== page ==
The better prepared you are, the better you can deal with a storm and maintain comfort after it passes. To prepare for an approaching hurricane and help you and your family cope in the following days, complete a Family Hurricane Plan.

Family Hurricane Plan

In the plan, you should decide:

  • When the family should evacuate. Regardless of your decision, obey all evacuation orders from local officials.
  • Where you’ll go. Map alternate routes in case a mass evacuation clogs your main evacuation route.
  • What you’ll do with family pets.
  • Where you’ll store boats or recreational vehicles.
  • Which relatives you’ll notify and when.
  • What you’ll do to protect important family papers and keepsakes.
  • Where family members will gather after the hurricane passes if they’re not able to be together before it hits.

You’ll also want to locate all emergency shelters. This will be vital if you decide to leave at the last minute.

Determine which pre-storm duty each family member will handle. For example, will Dad put plywood on the windows while Mom takes the dog to the kennel for boarding? If you are a single parent who might need help getting ready as a storm approaches, it would be a good idea to coordinate your plan with a family member or neighbor.

If you have elderly family members or friends who live alone, keep them in mind when you’re getting your Family Hurricane Plan ready.

Work with your family on the plan

Make sure everyone understands your Family Hurricane Plan once it’s complete. Then, set aside a weekend in May each year for family hurricane planning and preparation. Use the weekend to review the family’s plan and gather storm supplies. Your supplies should be enough to get each family member through about three days without electricity or running water.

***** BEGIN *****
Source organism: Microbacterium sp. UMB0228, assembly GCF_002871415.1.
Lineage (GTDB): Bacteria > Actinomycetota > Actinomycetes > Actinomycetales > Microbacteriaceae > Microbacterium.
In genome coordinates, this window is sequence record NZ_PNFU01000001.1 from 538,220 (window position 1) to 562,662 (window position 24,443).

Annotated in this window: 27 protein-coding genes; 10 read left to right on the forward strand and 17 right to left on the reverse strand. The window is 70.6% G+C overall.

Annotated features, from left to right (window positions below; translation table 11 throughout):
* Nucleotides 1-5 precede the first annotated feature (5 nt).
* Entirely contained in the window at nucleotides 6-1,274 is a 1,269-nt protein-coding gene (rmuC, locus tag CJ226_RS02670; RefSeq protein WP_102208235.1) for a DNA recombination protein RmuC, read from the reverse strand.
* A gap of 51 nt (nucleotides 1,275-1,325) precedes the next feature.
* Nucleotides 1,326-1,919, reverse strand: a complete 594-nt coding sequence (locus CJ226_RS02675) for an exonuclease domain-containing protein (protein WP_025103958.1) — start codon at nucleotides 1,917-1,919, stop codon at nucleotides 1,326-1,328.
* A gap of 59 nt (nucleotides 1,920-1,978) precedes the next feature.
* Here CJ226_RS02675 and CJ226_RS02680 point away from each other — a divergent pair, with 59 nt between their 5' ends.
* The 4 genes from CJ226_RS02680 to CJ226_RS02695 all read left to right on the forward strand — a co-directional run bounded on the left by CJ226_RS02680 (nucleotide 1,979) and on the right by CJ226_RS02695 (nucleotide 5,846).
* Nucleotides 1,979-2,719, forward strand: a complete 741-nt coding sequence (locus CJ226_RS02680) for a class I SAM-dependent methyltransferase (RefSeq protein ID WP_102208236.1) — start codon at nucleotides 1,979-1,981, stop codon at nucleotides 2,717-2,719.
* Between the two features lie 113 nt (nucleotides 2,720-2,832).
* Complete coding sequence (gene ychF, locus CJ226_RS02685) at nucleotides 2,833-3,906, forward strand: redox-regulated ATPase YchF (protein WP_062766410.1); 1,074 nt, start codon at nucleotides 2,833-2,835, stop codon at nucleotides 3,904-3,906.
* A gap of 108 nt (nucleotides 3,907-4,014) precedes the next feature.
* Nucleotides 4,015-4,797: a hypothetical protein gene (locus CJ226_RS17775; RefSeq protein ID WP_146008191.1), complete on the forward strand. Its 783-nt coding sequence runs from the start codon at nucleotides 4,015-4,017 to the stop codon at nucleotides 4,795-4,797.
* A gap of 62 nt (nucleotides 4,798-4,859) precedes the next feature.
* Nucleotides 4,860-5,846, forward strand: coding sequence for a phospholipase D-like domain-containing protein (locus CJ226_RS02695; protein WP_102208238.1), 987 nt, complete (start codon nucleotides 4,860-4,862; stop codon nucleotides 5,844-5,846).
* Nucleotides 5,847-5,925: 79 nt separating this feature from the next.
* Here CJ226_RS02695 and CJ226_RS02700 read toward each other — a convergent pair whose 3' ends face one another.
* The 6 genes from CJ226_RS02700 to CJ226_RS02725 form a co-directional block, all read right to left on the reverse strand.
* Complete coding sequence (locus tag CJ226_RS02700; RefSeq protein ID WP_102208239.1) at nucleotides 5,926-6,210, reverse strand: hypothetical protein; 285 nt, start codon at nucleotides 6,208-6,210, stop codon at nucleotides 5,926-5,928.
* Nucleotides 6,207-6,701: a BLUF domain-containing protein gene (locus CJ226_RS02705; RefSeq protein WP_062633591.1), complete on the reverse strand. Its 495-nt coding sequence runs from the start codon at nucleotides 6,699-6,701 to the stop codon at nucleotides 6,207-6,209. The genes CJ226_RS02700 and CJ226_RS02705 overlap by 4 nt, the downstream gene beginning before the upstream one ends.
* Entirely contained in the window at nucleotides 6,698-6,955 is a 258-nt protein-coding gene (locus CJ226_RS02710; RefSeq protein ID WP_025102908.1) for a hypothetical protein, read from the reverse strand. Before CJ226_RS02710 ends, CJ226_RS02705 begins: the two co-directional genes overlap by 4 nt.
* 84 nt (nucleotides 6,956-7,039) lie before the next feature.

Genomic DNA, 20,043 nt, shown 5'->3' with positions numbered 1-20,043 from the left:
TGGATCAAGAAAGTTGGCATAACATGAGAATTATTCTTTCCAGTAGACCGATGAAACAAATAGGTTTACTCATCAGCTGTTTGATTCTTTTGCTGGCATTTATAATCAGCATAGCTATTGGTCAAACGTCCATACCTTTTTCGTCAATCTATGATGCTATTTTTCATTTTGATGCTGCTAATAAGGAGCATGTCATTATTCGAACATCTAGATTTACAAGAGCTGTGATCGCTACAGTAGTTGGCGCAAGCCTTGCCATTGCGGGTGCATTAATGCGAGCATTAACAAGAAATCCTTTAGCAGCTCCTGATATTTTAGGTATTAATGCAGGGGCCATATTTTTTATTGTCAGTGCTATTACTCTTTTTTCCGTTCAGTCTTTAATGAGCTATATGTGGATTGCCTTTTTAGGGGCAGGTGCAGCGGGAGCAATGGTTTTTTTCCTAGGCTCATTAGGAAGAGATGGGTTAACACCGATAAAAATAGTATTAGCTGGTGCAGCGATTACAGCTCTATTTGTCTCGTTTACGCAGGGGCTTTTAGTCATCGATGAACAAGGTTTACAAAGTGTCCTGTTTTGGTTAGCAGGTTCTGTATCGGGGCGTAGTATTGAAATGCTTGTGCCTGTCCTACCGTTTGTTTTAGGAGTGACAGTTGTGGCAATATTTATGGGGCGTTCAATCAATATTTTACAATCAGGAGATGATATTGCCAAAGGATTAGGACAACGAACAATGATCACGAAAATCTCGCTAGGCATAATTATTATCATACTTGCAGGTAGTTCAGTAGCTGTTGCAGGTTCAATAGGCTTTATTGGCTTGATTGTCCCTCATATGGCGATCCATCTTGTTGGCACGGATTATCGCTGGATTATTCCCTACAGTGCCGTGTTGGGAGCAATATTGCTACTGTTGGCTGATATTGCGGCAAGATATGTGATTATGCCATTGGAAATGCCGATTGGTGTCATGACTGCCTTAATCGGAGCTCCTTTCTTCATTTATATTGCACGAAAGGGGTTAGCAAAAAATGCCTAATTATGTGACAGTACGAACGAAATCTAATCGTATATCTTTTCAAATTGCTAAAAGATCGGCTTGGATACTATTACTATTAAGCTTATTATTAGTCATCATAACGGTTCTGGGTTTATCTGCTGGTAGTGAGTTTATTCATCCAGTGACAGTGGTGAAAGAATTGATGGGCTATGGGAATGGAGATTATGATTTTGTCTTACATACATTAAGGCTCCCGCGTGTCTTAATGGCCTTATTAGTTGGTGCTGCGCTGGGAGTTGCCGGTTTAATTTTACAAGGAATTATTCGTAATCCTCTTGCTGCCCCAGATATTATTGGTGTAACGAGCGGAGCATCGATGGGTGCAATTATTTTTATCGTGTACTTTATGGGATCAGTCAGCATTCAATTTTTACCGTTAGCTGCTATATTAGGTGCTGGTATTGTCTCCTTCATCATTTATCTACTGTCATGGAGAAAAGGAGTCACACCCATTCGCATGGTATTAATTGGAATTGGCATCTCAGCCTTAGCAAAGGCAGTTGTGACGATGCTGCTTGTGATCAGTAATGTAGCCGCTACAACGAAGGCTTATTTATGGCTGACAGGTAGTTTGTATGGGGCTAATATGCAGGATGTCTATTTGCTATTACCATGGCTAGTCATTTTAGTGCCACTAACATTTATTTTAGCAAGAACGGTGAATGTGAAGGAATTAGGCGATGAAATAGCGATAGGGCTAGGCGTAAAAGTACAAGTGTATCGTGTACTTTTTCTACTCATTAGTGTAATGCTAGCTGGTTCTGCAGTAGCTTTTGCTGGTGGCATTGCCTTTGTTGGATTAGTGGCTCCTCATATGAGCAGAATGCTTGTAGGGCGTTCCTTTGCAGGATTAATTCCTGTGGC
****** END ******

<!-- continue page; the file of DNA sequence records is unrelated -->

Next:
To help you get started, here’s a list of what you should include:

  • Canned goods and non-perishable foods that don’t require cooking, such as:
    • Canned meats and fishes
    • Canned soups and puddings
    • Canned fruits and vegetables
    • Canned fruit juices
    • Dried fruit
    • Peanut butter and jelly
    • Bottled water
    • Baby formula and food
    • Coffee and tea (instant)
  • Prescription medicine — two-week supply
  • Manual can opener
  • Disposable plates, cups and utensils
  • Water purification tablets — halazone
  • Infant care items — disposable diapers, wipes
  • First aid supplies
  • Flashlights or lanterns and extra batteries
  • Ice chest
  • Masking or duct tape
  • Battery-operated radio
  • Non-electric clock
  • Canned heat — sterno
  • Portable outdoor camping stove or grill with fuel supply
  • Fire extinguisher (ABC type)
  • Plastic sheeting for drop cloth
  • Chlorinated bleach
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